Airbus Working On Wider Aisle Seats That Will Cost More

Airline passengers have proven they are willing to pay for minor luxuries like legroom and early boarding, and airlines have proven their willingness to collect those fees. Thus, the folks at Airbus are working on a seating arrangement that would give some people wider seats and allow the carriers to make some more cash.

According to Bloomberg, Airbus has been going around to airlines to pitch a version of its A320 jet that would have aisle seats in coach that are 20″ wide.

Of course, since the other airplane dimensions remain fixed, the window and aisle seats will possibly need to be trimmed slightly to 17″. The A320 can currently fit six 18″ seats in a row, though some airlines do not take advantage of that extra room.

“Airlines are improving their margins by charging for bags, window seats, and food,” said John Leahy, chief operating officer for customers at Airbus. “But what most people really want is space, and that’s what we can offer. Every economy-class aisle seat would be almost as wide as a first class seat on competing aircraft.”

So what’s it going to cost? Leahy tells Bloomberg that he thinks airlines charging a $10 fee would be reasonable for the extra room.

The plane-maker is hoping this will give it an edge over Boeing, as the slightly slimmer cabin of the popular 737 jet would not allow the widening of aisle seats.

The main problem we foresee is when families or large groups try to book tickets on one of these planes with the wider — and more costly — aisle seats. If a family of three wants to sit together, they will have to pony up the fee for at least one seat, or they would have to be split up. Of course, families traveling with surly teens may actually prefer a few hours apart from each other.

Airbus Pitches Wider Seats for Overweight Passengers in the U.S. [Bloomberg]


Edit Your Comment

  1. jimbo831 says:

    Airbus expects $10 is a fair price, so expect these to cost at least $25.

  2. Stickdude says:

    Forget more space side-to-side.

    I’m 6′ 6″, and I would gladly pay extra to not have to spend the entire flight with my knees up to my chin.

  3. Hi_Hello says:

    can we pay $5 cheaper for or even $4 cheaper for the smaller seats?

    • MrMagoo is usually sarcastic says:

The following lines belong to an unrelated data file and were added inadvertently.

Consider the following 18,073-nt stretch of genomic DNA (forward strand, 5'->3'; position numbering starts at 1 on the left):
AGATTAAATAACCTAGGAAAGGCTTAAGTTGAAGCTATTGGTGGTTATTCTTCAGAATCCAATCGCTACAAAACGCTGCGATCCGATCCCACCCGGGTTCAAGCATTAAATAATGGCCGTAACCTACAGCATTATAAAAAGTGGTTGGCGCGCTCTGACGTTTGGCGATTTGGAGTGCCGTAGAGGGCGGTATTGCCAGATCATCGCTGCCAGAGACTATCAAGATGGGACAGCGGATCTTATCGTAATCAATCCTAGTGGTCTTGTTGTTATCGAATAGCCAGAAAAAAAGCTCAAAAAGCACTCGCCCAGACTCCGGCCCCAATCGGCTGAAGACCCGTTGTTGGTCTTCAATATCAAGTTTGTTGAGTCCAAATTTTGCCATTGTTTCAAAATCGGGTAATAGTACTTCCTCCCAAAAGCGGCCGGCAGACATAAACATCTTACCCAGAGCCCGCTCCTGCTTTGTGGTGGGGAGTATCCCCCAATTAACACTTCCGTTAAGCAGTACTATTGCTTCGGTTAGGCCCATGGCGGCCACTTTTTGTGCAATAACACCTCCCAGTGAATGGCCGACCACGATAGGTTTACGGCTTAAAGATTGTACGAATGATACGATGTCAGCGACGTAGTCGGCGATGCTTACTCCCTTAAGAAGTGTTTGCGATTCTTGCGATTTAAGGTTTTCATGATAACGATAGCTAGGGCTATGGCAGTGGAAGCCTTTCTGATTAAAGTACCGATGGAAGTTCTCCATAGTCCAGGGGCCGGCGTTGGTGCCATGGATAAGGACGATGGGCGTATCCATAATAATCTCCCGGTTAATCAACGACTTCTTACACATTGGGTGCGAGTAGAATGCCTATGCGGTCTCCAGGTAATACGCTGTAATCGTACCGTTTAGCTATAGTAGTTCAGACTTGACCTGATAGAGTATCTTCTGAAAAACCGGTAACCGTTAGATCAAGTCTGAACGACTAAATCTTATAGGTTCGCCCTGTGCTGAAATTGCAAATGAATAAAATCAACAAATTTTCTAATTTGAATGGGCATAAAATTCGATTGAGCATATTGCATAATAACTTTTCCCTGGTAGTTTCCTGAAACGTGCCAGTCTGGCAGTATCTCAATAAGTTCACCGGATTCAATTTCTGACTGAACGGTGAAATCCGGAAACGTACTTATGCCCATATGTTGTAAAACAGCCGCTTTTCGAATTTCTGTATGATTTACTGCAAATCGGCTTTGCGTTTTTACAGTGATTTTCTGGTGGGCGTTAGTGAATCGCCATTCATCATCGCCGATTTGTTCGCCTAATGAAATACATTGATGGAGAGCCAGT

No, but if you ask for it, they’ll be glad to charge you $25 for a ‘custom fitted seating experience’.

  4. Geekybiker says:

    Sign me up now! I get cramps in my shoulders from flying with my arms crossed the whole way since the seats are narrower than my shoulders.

  5. Blueskylaw says:

    “Airline passengers have proven they are willing to pay for minor luxuries like legroom and early boarding”

    From reading Consumerist “articles”, I think it has been proven that we are not willing to pay for minor luxuries. Isn’t minor luxuries an oxymoron, like jumbo peanuts?

  6. Loias supports harsher punishments against corporations says:

    $10 for extra width seats? It might be the first airline add-on fee I’d be willing to pay.

    • iesika says:

      Same here.

    • CommonSense(ಠ_ಠ) says:

      Screw that, I would not pay for that.
      I always sit window, so this wont affect me.
      Now those that normally like Aisle are going to be screwed over having to pay more for their seat for no reason.

      • Jevia says:

        Actually, the way I read this, in a row of 3 seats, the aisle seat will be increased from 18 inches to 20 inches and the window and center seats (typo in article that said window and aisle) will be reduced to 17 inches. So this will effect EVERYONE.

        I suppose this works well for many people/families where chances are, one person in the family is bigger than average.

        The thing is, now if someone spills over even a little bit from their 20 inch seat, the person in the center, now in a 17 inch seat, will have even less room.

  7. Important Business Man (Formerly Will Print T-shirts For Food) says: